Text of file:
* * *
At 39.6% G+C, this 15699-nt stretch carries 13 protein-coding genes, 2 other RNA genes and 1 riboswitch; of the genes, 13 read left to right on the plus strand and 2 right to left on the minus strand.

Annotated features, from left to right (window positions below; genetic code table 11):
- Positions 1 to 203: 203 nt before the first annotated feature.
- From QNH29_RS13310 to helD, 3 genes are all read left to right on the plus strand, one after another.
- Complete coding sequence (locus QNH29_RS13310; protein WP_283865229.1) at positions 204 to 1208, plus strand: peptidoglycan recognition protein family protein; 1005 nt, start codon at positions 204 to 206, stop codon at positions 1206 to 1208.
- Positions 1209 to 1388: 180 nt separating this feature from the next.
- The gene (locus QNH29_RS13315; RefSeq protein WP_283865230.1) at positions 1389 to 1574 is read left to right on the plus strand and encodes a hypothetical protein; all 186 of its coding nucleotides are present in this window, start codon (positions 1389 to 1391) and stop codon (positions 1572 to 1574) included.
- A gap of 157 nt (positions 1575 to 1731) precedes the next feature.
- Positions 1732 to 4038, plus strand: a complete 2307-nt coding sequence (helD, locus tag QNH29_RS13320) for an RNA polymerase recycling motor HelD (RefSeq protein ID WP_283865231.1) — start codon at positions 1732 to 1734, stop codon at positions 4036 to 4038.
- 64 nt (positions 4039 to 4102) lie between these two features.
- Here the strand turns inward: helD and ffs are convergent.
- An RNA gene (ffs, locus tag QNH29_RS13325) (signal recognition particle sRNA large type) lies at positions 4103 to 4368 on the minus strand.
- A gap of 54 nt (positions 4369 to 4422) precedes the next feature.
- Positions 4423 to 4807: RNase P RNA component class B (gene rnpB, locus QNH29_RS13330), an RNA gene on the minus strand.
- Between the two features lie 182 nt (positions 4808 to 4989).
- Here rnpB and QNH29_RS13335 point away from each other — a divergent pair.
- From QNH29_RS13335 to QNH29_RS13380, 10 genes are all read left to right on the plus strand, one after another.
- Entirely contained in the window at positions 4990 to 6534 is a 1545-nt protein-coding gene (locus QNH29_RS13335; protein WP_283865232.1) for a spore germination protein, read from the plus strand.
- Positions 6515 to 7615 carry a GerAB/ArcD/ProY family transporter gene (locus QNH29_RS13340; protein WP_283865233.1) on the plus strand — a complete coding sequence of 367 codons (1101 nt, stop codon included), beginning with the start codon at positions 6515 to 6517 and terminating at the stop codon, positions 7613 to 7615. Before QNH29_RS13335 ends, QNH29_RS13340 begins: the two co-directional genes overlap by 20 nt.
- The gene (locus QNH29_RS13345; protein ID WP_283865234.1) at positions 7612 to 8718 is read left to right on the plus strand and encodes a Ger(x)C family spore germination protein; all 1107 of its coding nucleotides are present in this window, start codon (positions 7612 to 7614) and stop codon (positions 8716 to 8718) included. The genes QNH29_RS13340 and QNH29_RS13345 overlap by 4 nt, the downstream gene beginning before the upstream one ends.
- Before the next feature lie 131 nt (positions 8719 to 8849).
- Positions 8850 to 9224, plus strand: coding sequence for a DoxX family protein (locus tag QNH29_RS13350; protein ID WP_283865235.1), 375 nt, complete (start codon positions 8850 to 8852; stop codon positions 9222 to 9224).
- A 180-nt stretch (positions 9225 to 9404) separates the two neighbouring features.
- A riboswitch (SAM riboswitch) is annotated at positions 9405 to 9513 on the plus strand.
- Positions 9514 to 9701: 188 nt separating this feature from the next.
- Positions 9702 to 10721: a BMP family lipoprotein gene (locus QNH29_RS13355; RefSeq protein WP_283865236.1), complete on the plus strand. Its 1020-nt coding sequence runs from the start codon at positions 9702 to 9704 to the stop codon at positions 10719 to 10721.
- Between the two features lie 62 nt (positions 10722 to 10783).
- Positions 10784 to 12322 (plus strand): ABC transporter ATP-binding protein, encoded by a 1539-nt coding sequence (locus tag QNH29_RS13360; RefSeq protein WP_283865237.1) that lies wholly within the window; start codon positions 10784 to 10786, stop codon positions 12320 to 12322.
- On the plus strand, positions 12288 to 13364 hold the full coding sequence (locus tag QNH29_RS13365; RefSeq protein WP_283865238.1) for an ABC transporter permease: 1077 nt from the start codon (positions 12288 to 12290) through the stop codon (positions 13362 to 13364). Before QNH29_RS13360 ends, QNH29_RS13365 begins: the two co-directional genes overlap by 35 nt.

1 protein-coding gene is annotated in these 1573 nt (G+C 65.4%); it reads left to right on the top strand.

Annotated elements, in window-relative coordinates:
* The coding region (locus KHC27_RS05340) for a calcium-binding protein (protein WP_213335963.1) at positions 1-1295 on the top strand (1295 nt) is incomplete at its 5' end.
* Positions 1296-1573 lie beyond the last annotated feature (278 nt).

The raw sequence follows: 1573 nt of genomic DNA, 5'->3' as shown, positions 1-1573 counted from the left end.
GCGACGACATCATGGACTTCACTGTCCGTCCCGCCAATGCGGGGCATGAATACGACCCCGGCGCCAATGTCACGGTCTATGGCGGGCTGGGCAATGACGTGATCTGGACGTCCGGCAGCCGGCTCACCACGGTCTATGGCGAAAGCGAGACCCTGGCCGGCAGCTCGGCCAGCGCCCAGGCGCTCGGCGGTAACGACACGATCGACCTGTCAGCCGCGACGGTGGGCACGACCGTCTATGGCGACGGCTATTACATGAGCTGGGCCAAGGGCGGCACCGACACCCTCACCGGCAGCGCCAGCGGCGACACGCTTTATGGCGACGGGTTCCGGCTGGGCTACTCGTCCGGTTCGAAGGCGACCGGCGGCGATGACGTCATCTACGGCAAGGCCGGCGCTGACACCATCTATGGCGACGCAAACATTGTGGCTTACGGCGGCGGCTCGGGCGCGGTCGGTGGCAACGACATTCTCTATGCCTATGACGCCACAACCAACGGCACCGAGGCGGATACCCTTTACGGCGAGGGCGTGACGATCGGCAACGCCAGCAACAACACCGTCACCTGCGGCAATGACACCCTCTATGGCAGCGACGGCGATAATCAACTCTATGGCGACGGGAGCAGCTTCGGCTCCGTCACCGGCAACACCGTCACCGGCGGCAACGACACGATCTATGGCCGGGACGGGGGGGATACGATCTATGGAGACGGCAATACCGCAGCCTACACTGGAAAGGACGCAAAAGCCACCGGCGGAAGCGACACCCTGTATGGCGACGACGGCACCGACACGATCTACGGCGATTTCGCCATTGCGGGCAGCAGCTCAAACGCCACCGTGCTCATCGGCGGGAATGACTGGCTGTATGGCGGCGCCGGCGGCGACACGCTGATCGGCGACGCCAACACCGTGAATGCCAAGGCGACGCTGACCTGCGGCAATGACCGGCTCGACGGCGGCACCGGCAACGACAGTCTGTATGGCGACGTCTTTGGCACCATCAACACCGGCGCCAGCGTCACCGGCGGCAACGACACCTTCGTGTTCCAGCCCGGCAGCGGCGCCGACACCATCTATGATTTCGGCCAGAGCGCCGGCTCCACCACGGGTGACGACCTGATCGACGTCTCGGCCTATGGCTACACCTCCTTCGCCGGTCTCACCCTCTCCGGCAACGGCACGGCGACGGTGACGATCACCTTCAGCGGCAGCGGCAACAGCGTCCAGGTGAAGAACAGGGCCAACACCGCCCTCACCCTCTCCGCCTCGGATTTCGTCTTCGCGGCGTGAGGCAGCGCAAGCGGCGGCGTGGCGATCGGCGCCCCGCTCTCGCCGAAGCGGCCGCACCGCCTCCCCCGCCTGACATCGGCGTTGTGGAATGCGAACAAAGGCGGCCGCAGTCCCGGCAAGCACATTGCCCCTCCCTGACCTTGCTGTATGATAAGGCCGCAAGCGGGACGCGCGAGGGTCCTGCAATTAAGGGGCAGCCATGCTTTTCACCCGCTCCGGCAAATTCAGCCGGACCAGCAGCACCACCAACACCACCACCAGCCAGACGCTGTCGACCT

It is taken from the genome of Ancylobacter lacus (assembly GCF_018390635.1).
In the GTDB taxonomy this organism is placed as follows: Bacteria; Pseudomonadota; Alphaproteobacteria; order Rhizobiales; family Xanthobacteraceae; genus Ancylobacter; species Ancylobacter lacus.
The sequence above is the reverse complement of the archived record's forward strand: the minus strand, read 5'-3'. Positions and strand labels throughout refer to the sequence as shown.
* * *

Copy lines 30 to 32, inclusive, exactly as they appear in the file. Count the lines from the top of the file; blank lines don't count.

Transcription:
1 protein-coding gene is annotated in these 1573 nt (G+C 65.4%); it reads left to right on the top strand.

Annotated elements, in window-relative coordinates:
* The coding region (locus KHC27_RS05340) for a calcium-binding protein (protein WP_213335963.1) at positions 1-1295 on the top strand (1295 nt) is incomplete at its 5' end.